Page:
Tips For Teaching the “th” Sound
Often, we are asked for suggestions on how to teach the sound of “th.” While Speech Buddies offers tools to help overcome many speech difficulties and articulation disorders, we do not have a tool for the sound of “th.” This is what we offer parents who are looking for help teaching their children to correctly pronounce the “th” sound.
Articulation is a word that refers to the way you position your lips and tongue against your teeth and the roof of your mouth to make various sounds that flow together as words. An articulation disorder is defined as a speech disorder involving difficulties in articulating specific types of sounds. Articulation disorders often involve substitution of one sound for another, slurring of speech or unclear speech. While most children make mistakes as they learn new words, it is classified as a “disorder” when the mistakes continue past a certain age (see below). The most common mispronounced sounds are r, l, s, “ch”, “sh”, j, “th” and “zh” as in the word “garage”.
There are roughly 45 speech sounds in the English language. As children get older, they develop the ability to correctly pronounce more and more speech sounds. Think about a baby who is starting to talk. He will only be able to say simple speech sounds like “ma ma” or “ba ba.” As children grow and develop, they learn to produce new speech sounds along the way. An “articulation disorder” indicates that a child is not keeping pace with the speech development timeline as compared to other children the same age. When these challenges persist, they could be classified as an “articulation disorder.” In some instances, articulation disorders of any type may indicate a delay in muscle coordination needed to make a certain sound. Frequent ear infections have been known to slow normal language and sound development.
Speech Developmental Milestones:
- /p,b,m,h,w/ and vowels are expected to be mastered by 2.5 to 3 years of age.
- /d,t,k,g,f,n,ng,y/ are expected to be mastered by 4 years of age.
- /s,z,l,v,sh/ are expected to be mastered by 6 years of age.
- /j,ch,th/ are expected to be mastered by 7 years of age.
- /r,zh/ are expected to be mastered by 8 years of age.
Two Sounds of “th”
The sound of “th” is one that that many children have a hard time producing correctly. There are actually two distinct sounds for “th.” Both versions of the “th” sound are produced with the same mouth position but with a slight variation of the vibration of the voice. It is this variation that is hard for some children to replicate and understand. One of the sounds is “voiced” and the other is “unvoiced.”
- The soft sound of the “th” is also called “voiced.” For words like “this,” “there,” and “although” the vocal cords to amplify the sound, and make the “th” sound heard.
- The hard sound of the “th” is also called “unvoiced.” It is made by putting the tongue between or just behind the teeth. The tongue presses and then moves away. This “th” sound relies only on the air passing through the mouth and the teeth, resulting in a harder “th” sound for words like “thank,” “theme,” and “therapy.”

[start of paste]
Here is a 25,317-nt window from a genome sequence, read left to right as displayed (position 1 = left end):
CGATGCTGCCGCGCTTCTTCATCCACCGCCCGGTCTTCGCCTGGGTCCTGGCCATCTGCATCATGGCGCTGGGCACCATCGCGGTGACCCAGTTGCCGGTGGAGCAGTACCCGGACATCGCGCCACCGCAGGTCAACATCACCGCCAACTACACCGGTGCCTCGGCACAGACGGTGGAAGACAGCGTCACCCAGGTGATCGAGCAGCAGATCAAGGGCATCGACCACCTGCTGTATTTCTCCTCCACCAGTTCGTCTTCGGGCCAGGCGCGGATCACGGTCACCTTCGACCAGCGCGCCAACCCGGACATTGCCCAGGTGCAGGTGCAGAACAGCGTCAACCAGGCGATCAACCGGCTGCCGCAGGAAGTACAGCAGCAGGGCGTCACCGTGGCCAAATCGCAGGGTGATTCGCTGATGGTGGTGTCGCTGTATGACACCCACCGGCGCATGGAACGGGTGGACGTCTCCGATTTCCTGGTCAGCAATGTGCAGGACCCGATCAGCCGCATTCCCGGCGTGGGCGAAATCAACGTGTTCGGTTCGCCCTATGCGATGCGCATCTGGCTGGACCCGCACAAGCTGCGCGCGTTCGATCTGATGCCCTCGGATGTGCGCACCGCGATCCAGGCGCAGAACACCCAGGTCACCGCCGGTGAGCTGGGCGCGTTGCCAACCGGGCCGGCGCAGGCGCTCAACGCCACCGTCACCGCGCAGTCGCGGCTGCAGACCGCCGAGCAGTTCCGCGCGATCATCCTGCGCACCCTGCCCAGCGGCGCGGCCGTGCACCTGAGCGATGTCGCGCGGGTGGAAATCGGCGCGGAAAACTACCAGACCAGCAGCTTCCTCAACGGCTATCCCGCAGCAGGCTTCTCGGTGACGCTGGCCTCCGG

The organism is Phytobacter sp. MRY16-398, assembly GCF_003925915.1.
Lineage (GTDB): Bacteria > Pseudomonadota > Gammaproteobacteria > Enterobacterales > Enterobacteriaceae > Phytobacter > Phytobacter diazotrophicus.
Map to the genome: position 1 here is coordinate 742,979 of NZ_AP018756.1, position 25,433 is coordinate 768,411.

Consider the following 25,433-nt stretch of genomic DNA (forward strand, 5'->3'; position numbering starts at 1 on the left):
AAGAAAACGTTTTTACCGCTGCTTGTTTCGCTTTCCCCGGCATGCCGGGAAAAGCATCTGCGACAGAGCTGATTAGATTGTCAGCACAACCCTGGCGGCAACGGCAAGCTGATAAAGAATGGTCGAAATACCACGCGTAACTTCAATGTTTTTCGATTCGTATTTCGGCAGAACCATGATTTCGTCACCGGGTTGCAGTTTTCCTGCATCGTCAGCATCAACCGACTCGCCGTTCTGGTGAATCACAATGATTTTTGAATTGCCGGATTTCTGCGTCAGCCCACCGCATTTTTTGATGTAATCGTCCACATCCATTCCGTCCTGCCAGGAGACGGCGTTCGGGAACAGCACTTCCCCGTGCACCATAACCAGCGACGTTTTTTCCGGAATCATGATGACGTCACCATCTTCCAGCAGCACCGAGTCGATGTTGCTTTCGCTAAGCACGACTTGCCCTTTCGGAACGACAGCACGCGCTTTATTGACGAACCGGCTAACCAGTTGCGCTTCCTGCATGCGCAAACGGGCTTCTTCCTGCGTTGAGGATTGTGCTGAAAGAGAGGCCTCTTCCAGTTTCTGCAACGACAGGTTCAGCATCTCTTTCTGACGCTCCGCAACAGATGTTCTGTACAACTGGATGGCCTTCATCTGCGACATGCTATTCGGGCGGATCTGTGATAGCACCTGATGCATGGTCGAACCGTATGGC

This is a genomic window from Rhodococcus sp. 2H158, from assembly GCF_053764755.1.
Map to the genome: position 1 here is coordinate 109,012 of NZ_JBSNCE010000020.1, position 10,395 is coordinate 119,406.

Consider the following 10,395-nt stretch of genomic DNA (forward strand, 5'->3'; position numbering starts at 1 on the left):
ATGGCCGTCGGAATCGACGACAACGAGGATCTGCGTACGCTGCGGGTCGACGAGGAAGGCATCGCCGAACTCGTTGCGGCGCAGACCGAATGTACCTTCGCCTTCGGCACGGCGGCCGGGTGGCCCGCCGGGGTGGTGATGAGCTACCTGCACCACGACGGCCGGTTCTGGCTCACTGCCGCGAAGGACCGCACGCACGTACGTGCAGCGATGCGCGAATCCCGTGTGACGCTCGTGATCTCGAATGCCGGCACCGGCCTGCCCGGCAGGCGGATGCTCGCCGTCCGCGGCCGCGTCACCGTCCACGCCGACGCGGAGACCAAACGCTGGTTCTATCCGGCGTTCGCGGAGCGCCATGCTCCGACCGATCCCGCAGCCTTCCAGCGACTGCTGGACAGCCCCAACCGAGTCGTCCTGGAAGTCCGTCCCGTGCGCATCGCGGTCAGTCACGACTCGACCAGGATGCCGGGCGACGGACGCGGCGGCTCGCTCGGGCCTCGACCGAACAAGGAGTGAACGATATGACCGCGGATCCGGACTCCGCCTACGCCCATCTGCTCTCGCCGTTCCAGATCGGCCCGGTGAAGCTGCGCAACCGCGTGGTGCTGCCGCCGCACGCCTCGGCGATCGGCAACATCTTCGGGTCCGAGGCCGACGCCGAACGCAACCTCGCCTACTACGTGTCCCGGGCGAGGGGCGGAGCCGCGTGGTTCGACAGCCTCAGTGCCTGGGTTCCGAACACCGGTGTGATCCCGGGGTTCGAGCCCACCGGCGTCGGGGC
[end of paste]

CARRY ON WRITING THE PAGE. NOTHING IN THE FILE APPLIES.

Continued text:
This video by A. J. Hoge is a great example of how to perfect the “th” sound in the English language.
For both the voiced and unvoiced “th” sound – the tip of the tongue has to be touching the back of the upper front teeth while pushing air out between the tongue and the bony ridge behind the upper front teeth. It’s okay if the tongue is between the top and bottom teeth a little, but most people find it difficult to push the tongue that far forward, and it isn’t necessary. The difference between the sounds is in using the vocal cords or not using the vocal cords.
Teaching the “th” sound
What can you do to help your child start producing the “th” sound correctly? First you may want to seek an assessment from a licensed Speech-Language Pathologist (SLP). A speech evaluation will help decide if your child will outgrow the problem or not. A speech therapist screens all areas of a child’s communication abilities and does an in-depth assessment of the particular disorder, in this case the “th” sound. A complete speech therapy evaluation must take into consideration all the possible combinations of the “th” sound. After diagnosis, you should expect a speech therapist to work with you on therapy options. These options may include weekly visits, augmented with homework and practice instructions. Therapy would be conducted over a period of weeks, followed by a break. A follow-up visit would be required to review progress. Another possible treatment is trying speech therapy exercises at home, to help your child practice proper tongue placement for correct pronunciation. Often, the two therapies can be combined.
Speak Method has a very comprehensive website with videos how to pronounce all sounds of “th.”
You can also find words, sentences and practice worksheets for your child at Vita Education, a website dedicated to providing free, educational services and worksheets.
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Are you sure you have the “voiced” and “unvoiced” examples correct? It is opposite from how I was taught. Thanks.
Nice catch Sally, thanks! I corrected the examples above.
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